Friday, 24 February 2012

La Cite - Carcassonne

Lady Carcas
We recently had occasion to visit again the famous walled city 'La Cite' in Carcassonne. It had been a while since our last visit and we were immediately struck once more by how spectacular the whole of La Cite is. It really is no wonder that it has been identified as a world heritage site. But you can after living here for a while get quite laid back about exactly what it is you have on the doorstep.

We were actually visiting to show our friends the famous walled city and were not at all thinking how nice it would be to spend a few hours there from our own perspective, having done exactly that quite a few times before.

The first thing we noticed at the main entrance, or the Narbonne Gate as it is officially known, was the sculpture of 'Lady Carcas'. We must have walked past that very spot at least a dozen times, but had never once spotted her before. It just goes to show how you can convince yourself that you have been there done it and seen it. Where in fact there is so much to see that you do actually have to make more than one visit and take the time to stop and take in what you have in front of you. In our defence most of our previous visits were done in the summer months when the whole area is teeming with many more tourists. On this occasion it was a gloriously sunny day in February with far less people to obscure the views.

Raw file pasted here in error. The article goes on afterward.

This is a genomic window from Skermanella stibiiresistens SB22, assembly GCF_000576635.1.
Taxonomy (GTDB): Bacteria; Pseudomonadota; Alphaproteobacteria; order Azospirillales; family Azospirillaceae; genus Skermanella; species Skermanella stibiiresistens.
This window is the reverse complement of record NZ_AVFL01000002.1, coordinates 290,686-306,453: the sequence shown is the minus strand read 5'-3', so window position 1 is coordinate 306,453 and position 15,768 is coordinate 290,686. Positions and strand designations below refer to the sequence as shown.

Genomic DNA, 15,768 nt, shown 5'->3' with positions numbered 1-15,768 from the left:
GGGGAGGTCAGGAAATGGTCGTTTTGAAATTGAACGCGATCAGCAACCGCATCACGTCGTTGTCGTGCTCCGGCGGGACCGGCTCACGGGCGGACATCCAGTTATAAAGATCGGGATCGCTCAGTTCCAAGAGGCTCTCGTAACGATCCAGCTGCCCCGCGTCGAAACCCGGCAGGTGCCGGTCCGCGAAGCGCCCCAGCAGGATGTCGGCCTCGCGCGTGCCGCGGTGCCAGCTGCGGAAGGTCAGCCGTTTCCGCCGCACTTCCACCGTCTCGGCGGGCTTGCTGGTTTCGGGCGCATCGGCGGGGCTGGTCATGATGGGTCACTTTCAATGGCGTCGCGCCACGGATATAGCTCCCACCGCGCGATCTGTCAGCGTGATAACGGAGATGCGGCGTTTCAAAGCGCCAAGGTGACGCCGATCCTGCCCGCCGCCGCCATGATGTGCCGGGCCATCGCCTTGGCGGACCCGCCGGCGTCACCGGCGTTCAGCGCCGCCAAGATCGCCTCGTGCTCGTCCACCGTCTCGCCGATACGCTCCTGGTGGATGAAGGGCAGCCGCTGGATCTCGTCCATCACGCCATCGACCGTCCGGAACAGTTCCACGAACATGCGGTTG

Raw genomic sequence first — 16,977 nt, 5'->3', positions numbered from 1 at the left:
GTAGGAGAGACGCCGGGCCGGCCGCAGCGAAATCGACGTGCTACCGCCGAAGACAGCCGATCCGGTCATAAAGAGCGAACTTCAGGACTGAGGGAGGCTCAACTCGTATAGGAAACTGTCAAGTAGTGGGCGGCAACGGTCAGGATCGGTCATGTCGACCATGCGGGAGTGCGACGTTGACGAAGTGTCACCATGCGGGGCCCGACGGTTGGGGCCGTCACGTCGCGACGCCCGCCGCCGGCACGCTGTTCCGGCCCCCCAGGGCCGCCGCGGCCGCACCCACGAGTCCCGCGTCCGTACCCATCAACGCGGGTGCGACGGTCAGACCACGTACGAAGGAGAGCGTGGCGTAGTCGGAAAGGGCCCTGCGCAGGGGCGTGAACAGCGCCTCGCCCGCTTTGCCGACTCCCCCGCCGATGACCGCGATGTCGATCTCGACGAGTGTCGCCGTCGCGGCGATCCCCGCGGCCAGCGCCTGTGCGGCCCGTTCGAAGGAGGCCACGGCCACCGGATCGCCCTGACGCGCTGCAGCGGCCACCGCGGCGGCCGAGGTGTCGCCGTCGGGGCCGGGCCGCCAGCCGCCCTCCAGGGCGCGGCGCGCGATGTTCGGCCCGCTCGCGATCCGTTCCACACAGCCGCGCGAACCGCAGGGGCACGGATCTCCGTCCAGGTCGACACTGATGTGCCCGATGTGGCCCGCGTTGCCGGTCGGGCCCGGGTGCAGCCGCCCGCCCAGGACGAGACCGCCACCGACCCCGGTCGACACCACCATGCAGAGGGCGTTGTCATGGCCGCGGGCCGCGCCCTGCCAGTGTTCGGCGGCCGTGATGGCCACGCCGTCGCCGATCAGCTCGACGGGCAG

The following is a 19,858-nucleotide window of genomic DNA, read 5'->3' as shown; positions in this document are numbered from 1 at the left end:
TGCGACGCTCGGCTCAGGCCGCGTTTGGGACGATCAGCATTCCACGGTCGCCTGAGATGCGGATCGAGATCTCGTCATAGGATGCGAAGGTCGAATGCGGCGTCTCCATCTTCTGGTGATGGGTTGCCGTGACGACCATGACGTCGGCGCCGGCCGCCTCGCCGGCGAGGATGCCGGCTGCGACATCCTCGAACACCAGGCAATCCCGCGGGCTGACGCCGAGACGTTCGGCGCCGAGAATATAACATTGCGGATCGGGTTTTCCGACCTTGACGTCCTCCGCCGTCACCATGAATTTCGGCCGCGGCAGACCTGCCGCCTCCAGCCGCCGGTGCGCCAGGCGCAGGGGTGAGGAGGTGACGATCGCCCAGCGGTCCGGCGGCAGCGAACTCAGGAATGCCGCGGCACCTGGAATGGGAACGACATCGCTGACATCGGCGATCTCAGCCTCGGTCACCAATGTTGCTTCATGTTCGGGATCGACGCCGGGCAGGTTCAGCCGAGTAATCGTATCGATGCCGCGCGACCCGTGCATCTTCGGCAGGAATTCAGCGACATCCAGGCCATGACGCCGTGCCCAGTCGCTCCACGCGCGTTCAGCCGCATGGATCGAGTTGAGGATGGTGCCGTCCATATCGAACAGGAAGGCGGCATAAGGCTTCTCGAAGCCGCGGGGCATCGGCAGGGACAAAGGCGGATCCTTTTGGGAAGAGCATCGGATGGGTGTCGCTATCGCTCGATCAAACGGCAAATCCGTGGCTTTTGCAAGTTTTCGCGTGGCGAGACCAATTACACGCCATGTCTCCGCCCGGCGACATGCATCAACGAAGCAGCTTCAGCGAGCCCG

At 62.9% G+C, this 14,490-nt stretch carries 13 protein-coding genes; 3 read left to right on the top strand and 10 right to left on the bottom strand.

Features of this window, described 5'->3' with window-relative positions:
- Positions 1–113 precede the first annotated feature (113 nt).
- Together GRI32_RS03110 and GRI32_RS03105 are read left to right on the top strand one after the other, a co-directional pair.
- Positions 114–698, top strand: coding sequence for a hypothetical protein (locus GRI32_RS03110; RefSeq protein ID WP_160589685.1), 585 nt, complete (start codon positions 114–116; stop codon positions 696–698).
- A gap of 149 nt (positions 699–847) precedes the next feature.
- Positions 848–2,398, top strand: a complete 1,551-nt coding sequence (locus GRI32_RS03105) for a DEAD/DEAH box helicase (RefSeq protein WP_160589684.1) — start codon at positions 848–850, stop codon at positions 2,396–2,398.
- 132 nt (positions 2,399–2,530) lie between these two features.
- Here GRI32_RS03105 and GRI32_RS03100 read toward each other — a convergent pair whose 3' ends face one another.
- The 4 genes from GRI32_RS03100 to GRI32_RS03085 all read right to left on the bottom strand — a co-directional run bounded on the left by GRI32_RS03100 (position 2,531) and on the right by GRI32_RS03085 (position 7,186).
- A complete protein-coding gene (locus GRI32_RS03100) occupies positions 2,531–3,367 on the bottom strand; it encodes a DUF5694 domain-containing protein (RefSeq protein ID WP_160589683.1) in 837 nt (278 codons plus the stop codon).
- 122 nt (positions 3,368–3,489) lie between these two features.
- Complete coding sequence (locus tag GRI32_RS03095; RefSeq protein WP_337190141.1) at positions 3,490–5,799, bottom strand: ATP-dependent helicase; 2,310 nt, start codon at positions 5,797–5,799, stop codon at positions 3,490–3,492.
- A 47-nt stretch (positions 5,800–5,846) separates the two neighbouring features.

So what of 'Lady Carcas'? her fame comes from the story of when 'La Cite' was besieged by Charlemagne’s troops back in the 9th century, and the inhabitants of the city, facing starvation after nearly 5 years of incarceration , were instructed to feed the last of their wheat to a pig. The pig, it is rumoured, was then thrown from the ramparts down onto the besieging army.

This single act was supposed to be enough to convince Charlmagne that the inhabitants still had so many provisions they were happy to feed wheat to a pig. Signalling to him that continuation of the siege was pointless; on that basis he ordered his troops to withdraw.

Lady Carcas then commanded that the city bells should be rung as they withdrew, prompting one of Charlmagne's men to say to his emperor 'Sire, Carcas sonne!', which roughly translated means 'Carcas is ringing'. This is supposedly how Carcassonne was named, although there are conflicting stories to this. One of them being that the city was named by the Romans after one of their own 'Julia Carsaco' and then later they called it Carcasum. Personally I prefer the pig story.

Anyway the bottom line is that we had a very nice day out, sitting outside in the sunshine in February for lunch,that can't be bad, and we had a good look around La Cite again. Reminding ourselves in the process just how fabulous it is even after numerous previous visits and especially the Basilica of Nazaire and Celsus, which no doubt will be the subject of another post.

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